We contacted Jackson to determined the status of the sister relationship with Bowling Green and she advised neither she nor CAO Wendell Graves is certain about the status of the agreement.

On the heels of the mayor’s trip to China, what more appropriate time to reacquaint ourselves with our older sister.


“Your worship. I’m sorry, I may be speaking futuristically.”

Proving he can see into the future, Ald. Gord Campbell is quick on his feet after inadvertently referring to Ald. Lori Baldwin-Sands as the mayor at Monday’s council meeting. “I made a slip and I had to pass it off some way,” laughed Campbell following the meeting.

City Scope appears every Saturday in the Times-Journal. Questions and comments may be emailed to

One thought on “Closing a sordid chapter in the history of Canada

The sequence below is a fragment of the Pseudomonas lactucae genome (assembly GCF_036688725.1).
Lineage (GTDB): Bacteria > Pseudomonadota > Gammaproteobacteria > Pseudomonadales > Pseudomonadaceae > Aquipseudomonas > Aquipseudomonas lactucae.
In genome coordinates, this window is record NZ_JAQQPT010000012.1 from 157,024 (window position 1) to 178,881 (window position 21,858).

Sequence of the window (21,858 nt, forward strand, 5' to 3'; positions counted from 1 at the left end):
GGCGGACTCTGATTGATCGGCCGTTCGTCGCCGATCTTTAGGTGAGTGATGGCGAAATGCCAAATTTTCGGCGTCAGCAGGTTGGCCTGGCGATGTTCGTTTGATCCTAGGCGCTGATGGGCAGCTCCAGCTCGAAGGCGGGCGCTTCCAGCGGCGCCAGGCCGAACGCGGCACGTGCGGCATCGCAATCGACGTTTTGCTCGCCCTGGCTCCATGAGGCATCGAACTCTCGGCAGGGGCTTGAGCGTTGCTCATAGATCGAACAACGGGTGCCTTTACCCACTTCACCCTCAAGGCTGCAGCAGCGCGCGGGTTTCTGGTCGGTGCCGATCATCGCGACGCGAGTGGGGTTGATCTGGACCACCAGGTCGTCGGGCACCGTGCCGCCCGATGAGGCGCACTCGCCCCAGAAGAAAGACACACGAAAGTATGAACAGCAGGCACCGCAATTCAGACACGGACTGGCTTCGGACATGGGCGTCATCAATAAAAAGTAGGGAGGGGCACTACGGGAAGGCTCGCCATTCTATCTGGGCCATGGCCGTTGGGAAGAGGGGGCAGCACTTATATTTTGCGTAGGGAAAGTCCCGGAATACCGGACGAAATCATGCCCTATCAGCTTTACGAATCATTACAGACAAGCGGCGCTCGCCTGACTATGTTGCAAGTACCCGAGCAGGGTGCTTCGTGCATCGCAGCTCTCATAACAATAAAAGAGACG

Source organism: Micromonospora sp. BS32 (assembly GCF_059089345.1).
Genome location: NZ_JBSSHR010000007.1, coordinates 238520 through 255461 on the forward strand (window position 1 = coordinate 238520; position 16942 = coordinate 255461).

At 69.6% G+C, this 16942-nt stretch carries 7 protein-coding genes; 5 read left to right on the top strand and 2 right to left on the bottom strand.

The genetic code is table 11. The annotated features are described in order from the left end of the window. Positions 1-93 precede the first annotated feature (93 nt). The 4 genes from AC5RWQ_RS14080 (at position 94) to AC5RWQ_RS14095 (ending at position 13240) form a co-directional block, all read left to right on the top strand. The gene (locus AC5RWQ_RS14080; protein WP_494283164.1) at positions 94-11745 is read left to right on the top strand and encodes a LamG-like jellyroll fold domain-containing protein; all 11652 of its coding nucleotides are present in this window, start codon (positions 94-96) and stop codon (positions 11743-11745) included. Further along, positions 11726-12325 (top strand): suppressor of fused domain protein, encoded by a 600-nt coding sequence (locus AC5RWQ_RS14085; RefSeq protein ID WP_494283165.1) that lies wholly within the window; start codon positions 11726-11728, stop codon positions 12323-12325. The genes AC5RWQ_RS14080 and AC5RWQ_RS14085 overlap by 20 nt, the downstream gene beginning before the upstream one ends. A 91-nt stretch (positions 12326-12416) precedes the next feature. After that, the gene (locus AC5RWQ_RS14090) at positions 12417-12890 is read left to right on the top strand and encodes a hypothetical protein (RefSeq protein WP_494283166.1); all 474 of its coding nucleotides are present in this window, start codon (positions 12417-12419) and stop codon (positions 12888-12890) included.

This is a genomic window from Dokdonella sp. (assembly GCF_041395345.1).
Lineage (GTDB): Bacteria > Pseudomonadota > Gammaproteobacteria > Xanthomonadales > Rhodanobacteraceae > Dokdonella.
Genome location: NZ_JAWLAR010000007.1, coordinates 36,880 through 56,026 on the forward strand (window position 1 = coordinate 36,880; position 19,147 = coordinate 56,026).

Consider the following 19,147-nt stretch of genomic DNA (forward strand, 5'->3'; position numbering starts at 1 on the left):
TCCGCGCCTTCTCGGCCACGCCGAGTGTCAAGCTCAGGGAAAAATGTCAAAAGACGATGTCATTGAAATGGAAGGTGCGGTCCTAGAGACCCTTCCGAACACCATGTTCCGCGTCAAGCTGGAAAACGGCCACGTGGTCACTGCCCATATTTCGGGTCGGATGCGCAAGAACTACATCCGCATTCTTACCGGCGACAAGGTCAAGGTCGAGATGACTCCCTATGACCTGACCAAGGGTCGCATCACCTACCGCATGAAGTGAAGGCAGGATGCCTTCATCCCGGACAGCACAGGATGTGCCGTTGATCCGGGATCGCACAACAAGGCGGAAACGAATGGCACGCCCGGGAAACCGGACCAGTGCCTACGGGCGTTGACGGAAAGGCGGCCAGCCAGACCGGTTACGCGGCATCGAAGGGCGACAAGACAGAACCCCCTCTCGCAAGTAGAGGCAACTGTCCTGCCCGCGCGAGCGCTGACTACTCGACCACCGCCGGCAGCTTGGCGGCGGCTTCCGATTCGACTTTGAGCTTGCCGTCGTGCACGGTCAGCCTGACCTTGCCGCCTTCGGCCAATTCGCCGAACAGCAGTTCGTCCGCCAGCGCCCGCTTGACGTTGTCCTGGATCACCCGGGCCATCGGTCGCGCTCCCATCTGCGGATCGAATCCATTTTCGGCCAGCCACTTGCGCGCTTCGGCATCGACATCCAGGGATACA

1. School runaways and concerned parents often cited poor conditions and overwork of the students in their criticisms of the school. In 1943, the Council of the Chippewas of the Thames presented five sworn statements detailing poor diet and spoiled food, lack of medical care, severe strapping and physical abuse, and inadequate winter clothing. [15] A man who wrote the school after his employee’s son ran away observed, “Glad I wasn’t born an Indian if I had to be a boy at Mount Elgin Institute.” [16] For their part, many parents wrote letters, visited school authorities, sought the backing of their band councils, and even contracted legal assistance in their efforts to have authorities right what they considered wrongs committed against their children.